“A refugee's situation has been described as similar to a person with Janus’ two faces: one that looks back on past experiences - who sees the flight, the loss, the separation, and nostalgia - and the other who sees the present and the future, in which one sees the unfamiliar, the unpredictable, full of fears, real or unreal”.
"Refugees in an age of genocide," by Tony Kushner and Katherine Knox
Since the late ‘80's and early ‘90's, on the outskirts of Yerevan, in one of the buildings of the former boarding school, now the Centre for care of patients with mental disorders "Dzorak", several families of Armenian refugees from Azerbaijan live. The decade of the 1990s was near fatal to their lives, which came to a standstill in a very grave situation, similar to the name of the site itself, called ‘the Turtle gorge’.
Initially, 27 families of refugees lived in the building that neighboured the aforementioned Centre, however, some, unable to bear the unbearable conditions, left the country, while others - passed away without seeing "their own roof over your head." As of today, there are 6 refugee families which live in the building. Whither for fear of harassment or persecution in Azerbaijan, one of the main reasons for their decision to remain permanently in Armenia, is to feel safe and a ‘friend’ among Armenians. Many refugees were forced to have taken Armenian citizenship, which allows, first of all, the opportunity to travel outside the country. However, citizenship has not changed their economic and social situation for the better, and most continue to feel, and to call themselves, refugees.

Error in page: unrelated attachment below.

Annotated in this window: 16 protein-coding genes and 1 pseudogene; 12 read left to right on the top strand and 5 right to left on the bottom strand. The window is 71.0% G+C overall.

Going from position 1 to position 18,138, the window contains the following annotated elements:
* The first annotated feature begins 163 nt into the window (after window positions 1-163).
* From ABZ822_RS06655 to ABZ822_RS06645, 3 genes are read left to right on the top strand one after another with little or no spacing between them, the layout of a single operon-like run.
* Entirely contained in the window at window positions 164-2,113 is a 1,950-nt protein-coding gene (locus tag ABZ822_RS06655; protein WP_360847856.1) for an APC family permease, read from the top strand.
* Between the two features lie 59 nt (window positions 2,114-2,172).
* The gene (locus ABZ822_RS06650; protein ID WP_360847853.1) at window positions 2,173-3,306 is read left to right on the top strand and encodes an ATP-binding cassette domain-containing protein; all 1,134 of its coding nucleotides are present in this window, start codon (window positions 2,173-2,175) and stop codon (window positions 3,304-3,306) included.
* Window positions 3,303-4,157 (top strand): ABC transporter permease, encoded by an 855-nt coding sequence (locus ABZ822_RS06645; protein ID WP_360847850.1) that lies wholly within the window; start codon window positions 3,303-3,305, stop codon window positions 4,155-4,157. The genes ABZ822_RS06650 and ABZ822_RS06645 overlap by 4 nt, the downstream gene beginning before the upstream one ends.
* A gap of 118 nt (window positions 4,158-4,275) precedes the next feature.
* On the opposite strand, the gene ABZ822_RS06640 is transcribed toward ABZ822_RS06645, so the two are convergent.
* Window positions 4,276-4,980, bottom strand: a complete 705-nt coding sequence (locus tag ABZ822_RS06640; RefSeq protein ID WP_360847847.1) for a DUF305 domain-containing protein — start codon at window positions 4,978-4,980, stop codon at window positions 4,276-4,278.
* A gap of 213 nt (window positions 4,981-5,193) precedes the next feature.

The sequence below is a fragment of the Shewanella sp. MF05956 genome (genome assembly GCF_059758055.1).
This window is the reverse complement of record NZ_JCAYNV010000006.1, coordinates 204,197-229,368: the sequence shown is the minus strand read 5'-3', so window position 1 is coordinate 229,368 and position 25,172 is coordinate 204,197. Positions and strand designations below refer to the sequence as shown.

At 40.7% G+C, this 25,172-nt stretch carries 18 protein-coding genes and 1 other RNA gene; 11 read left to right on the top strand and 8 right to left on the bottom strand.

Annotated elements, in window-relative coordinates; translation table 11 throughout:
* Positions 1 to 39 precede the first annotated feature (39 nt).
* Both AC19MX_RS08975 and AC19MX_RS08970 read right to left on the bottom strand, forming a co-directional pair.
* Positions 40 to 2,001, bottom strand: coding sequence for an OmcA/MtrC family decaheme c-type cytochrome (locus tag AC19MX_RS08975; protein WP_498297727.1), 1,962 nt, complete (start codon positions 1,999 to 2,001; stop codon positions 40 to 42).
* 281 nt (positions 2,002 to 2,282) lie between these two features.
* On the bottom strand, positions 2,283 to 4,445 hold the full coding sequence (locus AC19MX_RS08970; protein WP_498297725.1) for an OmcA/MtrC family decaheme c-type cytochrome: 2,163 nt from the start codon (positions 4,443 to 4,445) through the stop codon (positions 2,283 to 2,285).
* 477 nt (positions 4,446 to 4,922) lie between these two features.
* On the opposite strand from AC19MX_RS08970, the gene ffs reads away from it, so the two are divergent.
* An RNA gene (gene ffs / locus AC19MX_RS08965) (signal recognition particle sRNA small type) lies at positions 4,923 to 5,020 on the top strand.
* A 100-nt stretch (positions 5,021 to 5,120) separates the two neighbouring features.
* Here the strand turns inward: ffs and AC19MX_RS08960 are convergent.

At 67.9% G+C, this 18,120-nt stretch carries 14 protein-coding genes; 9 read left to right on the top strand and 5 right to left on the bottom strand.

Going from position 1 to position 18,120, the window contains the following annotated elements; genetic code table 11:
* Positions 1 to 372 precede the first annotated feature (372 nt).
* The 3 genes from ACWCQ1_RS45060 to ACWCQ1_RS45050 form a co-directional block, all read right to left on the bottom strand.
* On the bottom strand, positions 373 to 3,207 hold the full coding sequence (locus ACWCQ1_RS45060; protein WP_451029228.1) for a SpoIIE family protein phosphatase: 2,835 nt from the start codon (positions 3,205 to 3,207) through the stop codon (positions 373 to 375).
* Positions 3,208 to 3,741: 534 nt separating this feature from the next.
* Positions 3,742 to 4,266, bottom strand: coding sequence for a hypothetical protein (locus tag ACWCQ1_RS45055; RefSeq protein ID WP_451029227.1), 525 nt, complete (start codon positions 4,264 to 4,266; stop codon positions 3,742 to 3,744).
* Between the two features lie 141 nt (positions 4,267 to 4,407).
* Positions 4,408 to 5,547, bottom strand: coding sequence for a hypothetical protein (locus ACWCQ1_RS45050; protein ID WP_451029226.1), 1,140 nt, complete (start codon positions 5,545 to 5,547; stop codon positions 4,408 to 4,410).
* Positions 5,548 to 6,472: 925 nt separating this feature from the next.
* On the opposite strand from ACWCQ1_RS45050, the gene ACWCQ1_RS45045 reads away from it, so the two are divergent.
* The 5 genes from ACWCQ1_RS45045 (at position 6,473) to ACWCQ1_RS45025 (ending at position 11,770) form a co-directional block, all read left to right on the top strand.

One of the most pressing issues - housing - has remained unresolved for three decades, and even the most sincere feelings of optimism has given way to bleak despair. Small rooms in the building serve as both kitchens, bedrooms and living rooms, and there is only one bathroom for several families.